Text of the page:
- Seattle socialist: Minimum-wage discussion skewed by ‘right-wing’ GAO analysis
- U.N. warns of Muslim ‘cleansing’ in Central African Republic
- Senate blocks change to military sex assault cases
- Drug mix may have cured child born with HIV, doctors say
- De Blasio’s wife irks former mansion chef with ‘servant’ remark
- Russia’s neighbors shiver amid Putin’s Cold War moves in Ukraine
- New SAT: The essay portion is to become optional
- Military group can’t march to honor the fallen at Boston Marathon due to security changes
- Senate passes bills deleting ‘retarded’ from laws
- China announces biggest military hike in 3 years: We are not ‘boy scouts with spears’
HANSON: Back to the 20th-century future
The 21st looks a lot like the chaos of the past
The 20th century’s “German problem” was supposed to be a distant memory, but a reformed and democratic Germany nevertheless is once again earning both the envy and fear of its weaker neighbors.
Like 1938 Britain, most of the European Union has no clue how to prevent German economic dynamism from eventually leading to military and political dominance. In early-20th-century fashion, the volatile European street is swinging from hard left to hard right.
Vladimir Putin’s Russia is as authoritarian as ever. As in the last century, Israel and the Palestinians still have no peace. Brazil still has unlimited but never-realized potential. Argentina remains the same self-destructive mess. The Arab Spring ended in the same old Middle East chaos.
The 21st-century United States is in a 20th-century fit of depression — with the decline of America the same cultural motif.
In the 1930s, fascism was purported to be more efficient than American democracy. Then Nazism was said to create more idealistic and disciplined citizens.
After World War II, the new communist man was announced as the wave of the future.
Then came the superior 20th-century model of postwar “Japan, Inc.”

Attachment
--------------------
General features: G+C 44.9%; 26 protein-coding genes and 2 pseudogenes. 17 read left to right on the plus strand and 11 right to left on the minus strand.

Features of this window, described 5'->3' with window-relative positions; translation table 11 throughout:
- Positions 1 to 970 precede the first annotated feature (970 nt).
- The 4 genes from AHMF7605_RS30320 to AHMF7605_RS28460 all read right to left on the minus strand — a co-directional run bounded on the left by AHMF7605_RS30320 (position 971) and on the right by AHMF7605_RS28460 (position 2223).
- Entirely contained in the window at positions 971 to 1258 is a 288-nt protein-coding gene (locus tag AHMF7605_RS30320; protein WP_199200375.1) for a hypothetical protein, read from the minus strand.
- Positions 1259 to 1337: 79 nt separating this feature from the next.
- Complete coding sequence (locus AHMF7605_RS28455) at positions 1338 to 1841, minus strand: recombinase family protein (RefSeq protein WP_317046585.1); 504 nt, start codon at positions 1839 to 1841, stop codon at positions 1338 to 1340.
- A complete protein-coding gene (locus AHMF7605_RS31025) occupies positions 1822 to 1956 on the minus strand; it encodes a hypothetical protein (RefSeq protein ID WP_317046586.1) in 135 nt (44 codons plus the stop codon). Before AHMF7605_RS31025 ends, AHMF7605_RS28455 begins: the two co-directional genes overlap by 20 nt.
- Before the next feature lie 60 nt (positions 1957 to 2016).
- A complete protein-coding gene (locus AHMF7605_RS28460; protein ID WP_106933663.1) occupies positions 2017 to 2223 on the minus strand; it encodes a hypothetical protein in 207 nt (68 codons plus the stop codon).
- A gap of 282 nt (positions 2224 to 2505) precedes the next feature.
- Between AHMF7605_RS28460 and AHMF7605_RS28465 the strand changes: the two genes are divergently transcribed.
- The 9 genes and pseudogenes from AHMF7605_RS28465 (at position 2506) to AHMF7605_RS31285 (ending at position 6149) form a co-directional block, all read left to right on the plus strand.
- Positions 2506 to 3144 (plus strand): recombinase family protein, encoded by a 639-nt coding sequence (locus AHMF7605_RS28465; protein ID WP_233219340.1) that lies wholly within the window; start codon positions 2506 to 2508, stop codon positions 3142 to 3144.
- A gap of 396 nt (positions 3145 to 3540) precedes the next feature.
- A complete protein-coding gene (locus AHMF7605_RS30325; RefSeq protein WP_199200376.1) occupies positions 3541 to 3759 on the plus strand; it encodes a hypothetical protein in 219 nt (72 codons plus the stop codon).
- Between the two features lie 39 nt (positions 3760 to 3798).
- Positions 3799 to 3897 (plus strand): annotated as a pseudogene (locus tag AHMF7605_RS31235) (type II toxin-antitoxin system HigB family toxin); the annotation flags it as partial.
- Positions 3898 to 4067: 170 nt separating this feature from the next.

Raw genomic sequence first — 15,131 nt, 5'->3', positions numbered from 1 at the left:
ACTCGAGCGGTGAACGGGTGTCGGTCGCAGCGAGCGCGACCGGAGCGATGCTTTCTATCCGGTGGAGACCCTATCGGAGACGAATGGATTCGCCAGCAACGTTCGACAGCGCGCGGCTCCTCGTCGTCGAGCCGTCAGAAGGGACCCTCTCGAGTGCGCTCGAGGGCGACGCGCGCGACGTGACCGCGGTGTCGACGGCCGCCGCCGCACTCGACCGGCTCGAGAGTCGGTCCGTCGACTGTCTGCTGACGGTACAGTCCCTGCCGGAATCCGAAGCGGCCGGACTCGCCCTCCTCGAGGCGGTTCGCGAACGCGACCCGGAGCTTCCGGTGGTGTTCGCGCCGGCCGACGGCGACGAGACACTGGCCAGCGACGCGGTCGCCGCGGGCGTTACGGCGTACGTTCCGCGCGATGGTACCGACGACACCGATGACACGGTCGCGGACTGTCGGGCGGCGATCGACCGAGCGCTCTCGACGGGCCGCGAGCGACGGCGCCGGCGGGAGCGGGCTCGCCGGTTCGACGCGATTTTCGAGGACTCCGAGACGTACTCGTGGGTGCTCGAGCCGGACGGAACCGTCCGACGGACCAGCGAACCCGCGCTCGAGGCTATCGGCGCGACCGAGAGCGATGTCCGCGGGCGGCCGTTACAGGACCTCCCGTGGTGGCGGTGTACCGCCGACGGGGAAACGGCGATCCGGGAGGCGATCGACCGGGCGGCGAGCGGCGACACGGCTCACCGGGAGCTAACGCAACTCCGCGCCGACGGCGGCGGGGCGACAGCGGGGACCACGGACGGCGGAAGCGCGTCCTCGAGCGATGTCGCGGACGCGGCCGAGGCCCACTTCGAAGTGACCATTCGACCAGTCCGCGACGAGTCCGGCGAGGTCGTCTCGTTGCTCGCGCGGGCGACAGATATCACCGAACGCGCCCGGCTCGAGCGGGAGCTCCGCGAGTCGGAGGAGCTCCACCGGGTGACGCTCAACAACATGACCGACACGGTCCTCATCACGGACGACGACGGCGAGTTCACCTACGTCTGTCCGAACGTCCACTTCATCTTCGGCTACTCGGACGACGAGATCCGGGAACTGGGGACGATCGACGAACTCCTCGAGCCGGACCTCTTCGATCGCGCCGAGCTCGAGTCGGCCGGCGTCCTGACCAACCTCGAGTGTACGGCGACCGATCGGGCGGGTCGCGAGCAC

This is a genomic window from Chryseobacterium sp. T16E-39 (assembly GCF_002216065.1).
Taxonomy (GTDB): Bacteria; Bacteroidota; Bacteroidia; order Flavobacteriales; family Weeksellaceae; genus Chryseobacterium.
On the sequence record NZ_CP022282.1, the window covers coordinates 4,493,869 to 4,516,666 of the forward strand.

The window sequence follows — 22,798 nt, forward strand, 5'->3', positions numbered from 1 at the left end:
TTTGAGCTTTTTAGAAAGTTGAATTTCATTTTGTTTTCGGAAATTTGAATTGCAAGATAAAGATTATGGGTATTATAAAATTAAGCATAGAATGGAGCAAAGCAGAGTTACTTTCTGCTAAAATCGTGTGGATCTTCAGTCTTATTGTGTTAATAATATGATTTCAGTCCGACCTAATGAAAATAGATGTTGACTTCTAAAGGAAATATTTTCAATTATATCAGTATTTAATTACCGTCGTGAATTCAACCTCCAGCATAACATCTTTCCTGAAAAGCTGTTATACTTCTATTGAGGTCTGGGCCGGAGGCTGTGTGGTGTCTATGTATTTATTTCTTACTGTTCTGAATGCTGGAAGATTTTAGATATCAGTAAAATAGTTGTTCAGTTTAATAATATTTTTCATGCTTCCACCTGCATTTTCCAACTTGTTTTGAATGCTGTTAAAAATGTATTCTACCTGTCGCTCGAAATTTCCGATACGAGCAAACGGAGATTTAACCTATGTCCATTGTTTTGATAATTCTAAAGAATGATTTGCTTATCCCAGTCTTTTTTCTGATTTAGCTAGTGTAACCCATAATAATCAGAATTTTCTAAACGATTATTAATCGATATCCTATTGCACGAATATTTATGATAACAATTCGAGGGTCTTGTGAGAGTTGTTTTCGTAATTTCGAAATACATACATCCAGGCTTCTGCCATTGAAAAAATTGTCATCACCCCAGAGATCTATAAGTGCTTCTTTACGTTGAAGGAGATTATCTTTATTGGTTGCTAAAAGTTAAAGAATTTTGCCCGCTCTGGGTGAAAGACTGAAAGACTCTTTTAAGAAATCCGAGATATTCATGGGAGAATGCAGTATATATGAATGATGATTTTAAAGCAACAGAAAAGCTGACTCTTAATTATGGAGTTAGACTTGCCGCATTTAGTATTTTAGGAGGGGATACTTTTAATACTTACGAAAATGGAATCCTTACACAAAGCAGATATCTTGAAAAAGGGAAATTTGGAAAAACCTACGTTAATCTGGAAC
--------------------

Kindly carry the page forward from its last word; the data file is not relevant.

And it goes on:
Next was the all-powerful European Union.
The ruthlessly efficient Chinese juggernaut followed and seemed destined to outpace 20th-century America — which was suffering everything from stagflation to a shortage of oil.
But once more, 21st-century America is confounding its critics by reinventing itself as it did last century.
The United States may soon become the world’s largest gas and oil producer. Food exports are booming as never before. American brands from iPhones and Starbucks to Google and Twitter flood the world.
To find answers for this chaotic young century, just look back at the past one.
Victor Davis Hanson is a classicist and historian at the Hoover Institution at Stanford University. His new book, “The Savior Generals,” has just been released by Bloomsbury Press.
© Copyright 2014 The Washington Times, LLC. Click here for reprint permission.
About the Author
TWT Video Picks
By Tammy Bruce
Get Breaking Alerts
- Aronofsky's 'Noah' banned in Qatar, Bahrain, United Arab Emirates
- Kim Jong-un calls for execution of 33 Christians
- Russias Putin nominated for Nobel Peace Prize
- Back to the Future: HUVr Tech marketing video goes viral with hoverboard release tease
- MSNBC's Rachel Maddow: Bush to blame for Ukraine
- Christine O'Donnell eager to re-engage in political debate
- Bill Clinton poses for photo with Bunny Ranch prostitutes
- Putin has transformed Russian army into a lean, mean fighting machine
- Russian lawmaker wants to outlaw U.S. dollar, calls it a Ponzi scheme
- U.S. tasks Navy destroyer to Black Sea amid Ukraine tensions
Recent Letters to the Editor
- LETTER TO THE EDITOR: Turkey not committed to Cyprus peace
- LETTER TO THE EDITOR: Spoiled-kid culture creates greedy adults
- LETTER TO THE EDITOR: Obama's flawed Mideast 'peace' plan
- LETTER TO THE EDITOR: Foreign policy would distract Obama from social hour
- LETTER TO THE EDITOR: Hit Putin where it hurts over Ukraine